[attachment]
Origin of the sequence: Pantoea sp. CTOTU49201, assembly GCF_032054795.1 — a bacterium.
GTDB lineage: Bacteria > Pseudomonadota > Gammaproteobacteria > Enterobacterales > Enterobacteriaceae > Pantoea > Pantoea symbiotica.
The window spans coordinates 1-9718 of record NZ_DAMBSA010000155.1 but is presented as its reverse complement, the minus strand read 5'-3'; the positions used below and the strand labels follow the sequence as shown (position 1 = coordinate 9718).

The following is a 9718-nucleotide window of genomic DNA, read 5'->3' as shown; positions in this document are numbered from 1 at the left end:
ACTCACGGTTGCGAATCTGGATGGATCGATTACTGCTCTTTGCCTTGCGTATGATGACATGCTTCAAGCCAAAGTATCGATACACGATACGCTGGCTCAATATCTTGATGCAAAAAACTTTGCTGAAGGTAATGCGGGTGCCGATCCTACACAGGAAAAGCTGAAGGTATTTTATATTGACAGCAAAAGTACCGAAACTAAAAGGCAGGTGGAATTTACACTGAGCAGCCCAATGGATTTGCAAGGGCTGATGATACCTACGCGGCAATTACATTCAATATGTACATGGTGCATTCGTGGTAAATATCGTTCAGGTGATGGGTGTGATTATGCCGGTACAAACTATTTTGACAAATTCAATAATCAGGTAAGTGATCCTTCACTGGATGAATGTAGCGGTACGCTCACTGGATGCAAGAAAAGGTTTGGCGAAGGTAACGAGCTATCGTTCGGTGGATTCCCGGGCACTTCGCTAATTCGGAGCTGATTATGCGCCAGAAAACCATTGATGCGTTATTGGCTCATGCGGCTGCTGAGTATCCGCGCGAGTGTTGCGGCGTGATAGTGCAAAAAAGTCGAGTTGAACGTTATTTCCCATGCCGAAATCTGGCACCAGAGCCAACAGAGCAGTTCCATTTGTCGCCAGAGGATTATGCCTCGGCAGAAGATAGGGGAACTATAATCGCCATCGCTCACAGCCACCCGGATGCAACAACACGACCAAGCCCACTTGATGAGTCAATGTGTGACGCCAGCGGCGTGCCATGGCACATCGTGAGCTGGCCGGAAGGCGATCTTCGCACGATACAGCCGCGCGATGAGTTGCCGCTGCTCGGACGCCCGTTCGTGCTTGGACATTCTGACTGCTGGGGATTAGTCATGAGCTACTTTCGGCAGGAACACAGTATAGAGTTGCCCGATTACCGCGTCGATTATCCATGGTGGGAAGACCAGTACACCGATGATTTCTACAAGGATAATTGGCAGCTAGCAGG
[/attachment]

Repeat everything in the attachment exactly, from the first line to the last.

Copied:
Origin of the sequence: Pantoea sp. CTOTU49201, assembly GCF_032054795.1 — a bacterium.
GTDB lineage: Bacteria > Pseudomonadota > Gammaproteobacteria > Enterobacterales > Enterobacteriaceae > Pantoea > Pantoea symbiotica.
The window spans coordinates 1-9718 of record NZ_DAMBSA010000155.1 but is presented as its reverse complement, the minus strand read 5'-3'; the positions used below and the strand labels follow the sequence as shown (position 1 = coordinate 9718).

The following is a 9718-nucleotide window of genomic DNA, read 5'->3' as shown; positions in this document are numbered from 1 at the left end:
ACTCACGGTTGCGAATCTGGATGGATCGATTACTGCTCTTTGCCTTGCGTATGATGACATGCTTCAAGCCAAAGTATCGATACACGATACGCTGGCTCAATATCTTGATGCAAAAAACTTTGCTGAAGGTAATGCGGGTGCCGATCCTACACAGGAAAAGCTGAAGGTATTTTATATTGACAGCAAAAGTACCGAAACTAAAAGGCAGGTGGAATTTACACTGAGCAGCCCAATGGATTTGCAAGGGCTGATGATACCTACGCGGCAATTACATTCAATATGTACATGGTGCATTCGTGGTAAATATCGTTCAGGTGATGGGTGTGATTATGCCGGTACAAACTATTTTGACAAATTCAATAATCAGGTAAGTGATCCTTCACTGGATGAATGTAGCGGTACGCTCACTGGATGCAAGAAAAGGTTTGGCGAAGGTAACGAGCTATCGTTCGGTGGATTCCCGGGCACTTCGCTAATTCGGAGCTGATTATGCGCCAGAAAACCATTGATGCGTTATTGGCTCATGCGGCTGCTGAGTATCCGCGCGAGTGTTGCGGCGTGATAGTGCAAAAAAGTCGAGTTGAACGTTATTTCCCATGCCGAAATCTGGCACCAGAGCCAACAGAGCAGTTCCATTTGTCGCCAGAGGATTATGCCTCGGCAGAAGATAGGGGAACTATAATCGCCATCGCTCACAGCCACCCGGATGCAACAACACGACCAAGCCCACTTGATGAGTCAATGTGTGACGCCAGCGGCGTGCCATGGCACATCGTGAGCTGGCCGGAAGGCGATCTTCGCACGATACAGCCGCGCGATGAGTTGCCGCTGCTCGGACGCCCGTTCGTGCTTGGACATTCTGACTGCTGGGGATTAGTCATGAGCTACTTTCGGCAGGAACACAGTATAGAGTTGCCCGATTACCGCGTCGATTATCCATGGTGGGAAGACCAGTACACCGATGATTTCTACAAGGATAATTGGCAGCTAGCAGG